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View Diary: BREAKING: Meteor airburst over Chelyabinsk (318 comments)

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  •  My husband speaks Russian (21+ / 0-)

    Can't wait to understand what they said in the videos, although I'm sure profanity will figure largely.

    They say a little knowledge is a dangerous thing, but it's not one half so bad as a lot of ignorance.

    by Shippo1776 on Thu Feb 14, 2013 at 11:06:50 PM PST

    •  Ask him: (11+ / 0-)

      What is it with Russia and meteor explosions? They had a huge one in 1908:

      ...about 1,000 times more powerful than the atomic bomb dropped on Hiroshima, Japan;...The Tunguska explosion knocked an estimated 80 million trees down over an area covering 2,150 square kilometres (830 sq mi).

      The area was so remote it probably only killed a few herders.  Nobody at first had a clue what had happened; they figured it out by the pattern of all the knocked down trees.

      I'm sure there's plenty of profanity in those videos!

      “If the misery of the poor be caused not by the laws of nature, but by our institutions, great is our sin.” Charles Darwin

      by ivorybill on Thu Feb 14, 2013 at 11:42:22 PM PST

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      •  When I was a kid I read an article (10+ / 0-)

        about Tunguska. I don't remember what magazine it was in. Back in those days I was mostly reading radio and electronics magazines, but why one of those would have had an article about Tunguska, I don't know.

        Anyway the article made out like this was some mysterious phenomenon, maybe a partial gram of anti-matter or a comet striking the earth. I don't know whether the people who wrote this article were genuinely clueless, or whether back in 1966 they honestly didn't know what caused the Tunguska blast and only figured it out within the last 50 years.

        If you can't say anything nice about the GOP, please post here more often.

        by Omir the Storyteller on Fri Feb 15, 2013 at 12:16:47 AM PST

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        •  It was a crop circle (5+ / 0-)

          on an epic scale!

          I jest, I jest...don't know what writers for pop science magazines knew back then.  I wasn't yet old enough to be reading them.  ;-D

          Irony takes a worse beating from Republicans than Wile E. Coyote does from Acme. --Tara the Antisocial Social Worker

          by Youffraita on Fri Feb 15, 2013 at 12:38:31 AM PST

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        •  And the Brazilian Tunguska of 1930 (16+ / 0-)

          which the report below credits to the annual Perseid meteor shower.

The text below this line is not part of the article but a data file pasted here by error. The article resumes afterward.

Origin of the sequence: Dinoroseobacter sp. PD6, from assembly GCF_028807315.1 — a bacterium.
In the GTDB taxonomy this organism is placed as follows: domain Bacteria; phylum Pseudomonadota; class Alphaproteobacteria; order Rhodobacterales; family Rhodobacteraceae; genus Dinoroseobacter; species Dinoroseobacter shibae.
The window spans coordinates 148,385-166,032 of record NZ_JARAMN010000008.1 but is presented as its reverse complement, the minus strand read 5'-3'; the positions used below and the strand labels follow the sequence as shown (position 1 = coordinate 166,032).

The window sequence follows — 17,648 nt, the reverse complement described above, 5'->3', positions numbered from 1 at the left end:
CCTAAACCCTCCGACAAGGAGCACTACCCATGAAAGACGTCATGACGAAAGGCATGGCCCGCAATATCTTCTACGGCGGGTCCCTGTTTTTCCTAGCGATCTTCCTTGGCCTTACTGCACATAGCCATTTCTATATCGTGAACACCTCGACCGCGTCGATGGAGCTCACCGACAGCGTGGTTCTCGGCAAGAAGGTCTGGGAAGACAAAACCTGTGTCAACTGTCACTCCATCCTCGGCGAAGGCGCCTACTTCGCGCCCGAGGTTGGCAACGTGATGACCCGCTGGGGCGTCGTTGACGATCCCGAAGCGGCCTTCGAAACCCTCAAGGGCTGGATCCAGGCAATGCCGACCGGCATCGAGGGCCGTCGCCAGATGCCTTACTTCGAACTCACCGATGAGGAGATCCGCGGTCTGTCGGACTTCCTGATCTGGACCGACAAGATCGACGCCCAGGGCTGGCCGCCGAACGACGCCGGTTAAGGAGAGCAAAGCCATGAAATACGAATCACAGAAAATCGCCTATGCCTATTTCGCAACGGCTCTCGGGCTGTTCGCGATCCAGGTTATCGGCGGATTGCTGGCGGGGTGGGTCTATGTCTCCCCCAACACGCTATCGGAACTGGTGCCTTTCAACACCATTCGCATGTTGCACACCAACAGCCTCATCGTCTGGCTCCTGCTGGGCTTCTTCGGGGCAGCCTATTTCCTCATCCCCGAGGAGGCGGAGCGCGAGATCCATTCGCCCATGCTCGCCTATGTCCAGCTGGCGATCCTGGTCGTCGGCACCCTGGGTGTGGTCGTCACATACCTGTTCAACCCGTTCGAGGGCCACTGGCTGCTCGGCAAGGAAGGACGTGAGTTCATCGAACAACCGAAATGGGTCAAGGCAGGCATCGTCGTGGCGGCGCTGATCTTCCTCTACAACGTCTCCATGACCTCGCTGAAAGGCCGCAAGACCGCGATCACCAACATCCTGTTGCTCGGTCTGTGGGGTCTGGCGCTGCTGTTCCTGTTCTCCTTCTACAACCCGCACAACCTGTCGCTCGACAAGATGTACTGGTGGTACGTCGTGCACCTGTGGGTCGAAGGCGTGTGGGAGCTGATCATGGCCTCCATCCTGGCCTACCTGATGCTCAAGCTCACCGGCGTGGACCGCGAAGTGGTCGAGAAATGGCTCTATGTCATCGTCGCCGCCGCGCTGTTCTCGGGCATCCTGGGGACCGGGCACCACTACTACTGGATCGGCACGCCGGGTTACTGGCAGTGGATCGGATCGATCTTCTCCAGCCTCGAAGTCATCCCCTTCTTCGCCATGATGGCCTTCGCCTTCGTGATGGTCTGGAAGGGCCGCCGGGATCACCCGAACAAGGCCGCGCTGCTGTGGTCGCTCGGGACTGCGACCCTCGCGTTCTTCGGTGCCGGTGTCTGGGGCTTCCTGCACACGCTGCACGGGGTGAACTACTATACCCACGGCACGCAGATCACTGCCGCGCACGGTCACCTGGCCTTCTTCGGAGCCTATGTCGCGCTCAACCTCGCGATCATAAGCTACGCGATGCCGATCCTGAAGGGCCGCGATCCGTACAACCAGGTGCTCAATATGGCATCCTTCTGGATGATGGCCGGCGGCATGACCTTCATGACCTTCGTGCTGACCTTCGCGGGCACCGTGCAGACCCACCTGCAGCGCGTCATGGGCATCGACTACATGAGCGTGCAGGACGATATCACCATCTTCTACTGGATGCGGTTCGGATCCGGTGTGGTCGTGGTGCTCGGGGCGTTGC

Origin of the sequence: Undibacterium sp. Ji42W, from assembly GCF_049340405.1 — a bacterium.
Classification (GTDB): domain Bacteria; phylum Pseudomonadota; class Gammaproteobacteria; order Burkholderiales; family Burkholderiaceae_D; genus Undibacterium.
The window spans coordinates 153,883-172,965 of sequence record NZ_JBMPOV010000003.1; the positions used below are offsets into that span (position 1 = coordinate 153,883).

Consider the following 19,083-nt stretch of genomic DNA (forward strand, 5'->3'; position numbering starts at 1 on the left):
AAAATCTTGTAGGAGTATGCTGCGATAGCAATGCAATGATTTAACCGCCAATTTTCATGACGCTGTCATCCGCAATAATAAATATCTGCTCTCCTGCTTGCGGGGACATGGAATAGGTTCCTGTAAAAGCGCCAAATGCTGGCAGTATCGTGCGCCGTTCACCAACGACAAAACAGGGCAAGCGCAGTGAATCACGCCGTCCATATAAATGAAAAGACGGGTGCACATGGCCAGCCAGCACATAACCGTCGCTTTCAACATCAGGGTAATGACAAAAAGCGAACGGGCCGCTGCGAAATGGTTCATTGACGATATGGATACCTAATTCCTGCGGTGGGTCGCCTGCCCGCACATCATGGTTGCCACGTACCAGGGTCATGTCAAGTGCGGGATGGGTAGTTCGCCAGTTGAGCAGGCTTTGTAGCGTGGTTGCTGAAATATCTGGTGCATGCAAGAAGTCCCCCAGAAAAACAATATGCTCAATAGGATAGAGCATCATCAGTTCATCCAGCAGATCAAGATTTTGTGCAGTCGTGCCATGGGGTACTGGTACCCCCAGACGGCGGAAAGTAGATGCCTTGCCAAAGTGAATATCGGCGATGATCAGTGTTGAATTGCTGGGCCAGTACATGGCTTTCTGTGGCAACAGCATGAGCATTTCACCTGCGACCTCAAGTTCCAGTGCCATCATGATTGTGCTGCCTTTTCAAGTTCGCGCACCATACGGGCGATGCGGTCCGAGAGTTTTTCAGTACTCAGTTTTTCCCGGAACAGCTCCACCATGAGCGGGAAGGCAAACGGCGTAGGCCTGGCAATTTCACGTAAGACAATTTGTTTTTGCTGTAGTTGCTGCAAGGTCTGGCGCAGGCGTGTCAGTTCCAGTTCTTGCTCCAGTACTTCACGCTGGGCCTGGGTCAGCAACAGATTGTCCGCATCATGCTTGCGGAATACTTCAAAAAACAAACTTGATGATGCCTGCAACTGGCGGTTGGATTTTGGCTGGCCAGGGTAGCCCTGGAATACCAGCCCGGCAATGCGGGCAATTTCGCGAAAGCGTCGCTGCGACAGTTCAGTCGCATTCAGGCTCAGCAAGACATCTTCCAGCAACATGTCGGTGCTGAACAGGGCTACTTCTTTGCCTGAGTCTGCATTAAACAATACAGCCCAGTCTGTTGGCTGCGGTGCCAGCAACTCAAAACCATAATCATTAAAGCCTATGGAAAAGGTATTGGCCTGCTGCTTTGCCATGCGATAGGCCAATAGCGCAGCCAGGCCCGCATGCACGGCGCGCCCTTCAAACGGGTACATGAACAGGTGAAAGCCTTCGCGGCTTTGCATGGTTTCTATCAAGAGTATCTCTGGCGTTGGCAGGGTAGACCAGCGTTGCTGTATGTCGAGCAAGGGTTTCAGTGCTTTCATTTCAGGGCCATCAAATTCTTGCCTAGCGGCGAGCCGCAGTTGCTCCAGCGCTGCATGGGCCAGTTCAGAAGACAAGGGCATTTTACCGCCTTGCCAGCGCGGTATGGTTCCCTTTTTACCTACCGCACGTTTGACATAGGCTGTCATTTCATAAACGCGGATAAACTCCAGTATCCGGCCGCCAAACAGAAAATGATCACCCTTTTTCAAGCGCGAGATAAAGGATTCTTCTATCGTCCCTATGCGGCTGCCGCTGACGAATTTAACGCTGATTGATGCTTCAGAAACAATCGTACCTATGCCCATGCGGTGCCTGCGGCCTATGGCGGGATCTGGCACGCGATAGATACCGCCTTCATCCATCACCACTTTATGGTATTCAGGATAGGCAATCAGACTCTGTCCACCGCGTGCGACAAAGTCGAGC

"The Daily Herald describes the fall of 'three great meteors...[which]... fired and depopulated hundreds of miles of jungles... The fire continued uninterrupted for some months, depopulating a large area. Unfortunately, although the fall is said to have occurred around "8 o'clock in the morning" and to have been preceded by remarkable atmospheric disturbances (a "blood-red" Sun, an ear-piercing "whistling" sound, and the fall of fine ash which covered trees and vegetation with a blanket of white), few details are provided that constrain the time and place of the event. Nevertheless, the story refers to an article in the papal newspaper L'Osservatore Romano, apparently written by a Catholic missionary "Father Fidello, of Aviano" and it is to this that we now turn.


          In the forests of the Rio Curaca... on the 13th August 1930 there fell three great bolides from the heights of space. The strange event was followed by such a combination of natural phenomena and upheavals, that the 'seringuleros'... is the men working in the forest to extract rubber, believed they were witnessing a cataclysm presaging the end of the world...


          On the morning of 13th August the sky was clear and a glorious equatorial sun had risen to usher in the new day. The seringuleros had begun their daily work venturing into the heart of the forest; fishermen were already throwing their nets into the river, and women on the river banks were washing the few items of clothing needed around here. Suddenly, at about eight o'clock, the sun became blood-red and darkness spread over everything, almost as if a thick cloud had intercepted the sun's rays... but there is no cloud... only the appearance of reddish dust in the atmosphere, giving the impression of an immense fire that would reduce to ashes all the elements of nature. Fine ash begins to fall on the plants of the forest and on the waters of the river... when suddenly a multiple hissing noise is heard from on high, sounding like whistles or artillery shells... and the hissing noise comes closer and closer to the earth and becomes more and more frightening, so much so that the children instinctively put their hands over their heads and crouch down, running to hide... Some fishermen did have courage, and while standing in the middle of the river raised their eyes to the sky and saw large balls of fire which fell from the sky like thunderbolts. They landed in the centre of the forest with a triple shock similar to the rumble of thunder and the splash of lightning. There were three distinct explosions, each stronger than the other, causing earth tremors like those of an earthquake. A very light rain of ash continued to fall for a few hours and the sun remained veiled till midday. The explosions of the bodies were heard hundreds of kilometres away..."

          The meteor event occurred in the upper Amazon region close to the border between Brazil and Peru. And it occurred on August 13, 1930, "a date that almost exactly coincides with the observed maximum of the annual Perseid meteor shower."

          The SAO/NASA Astrophysics Date System report then goes into the analysis of that meteor event.

          One may live without bread, but not without roses.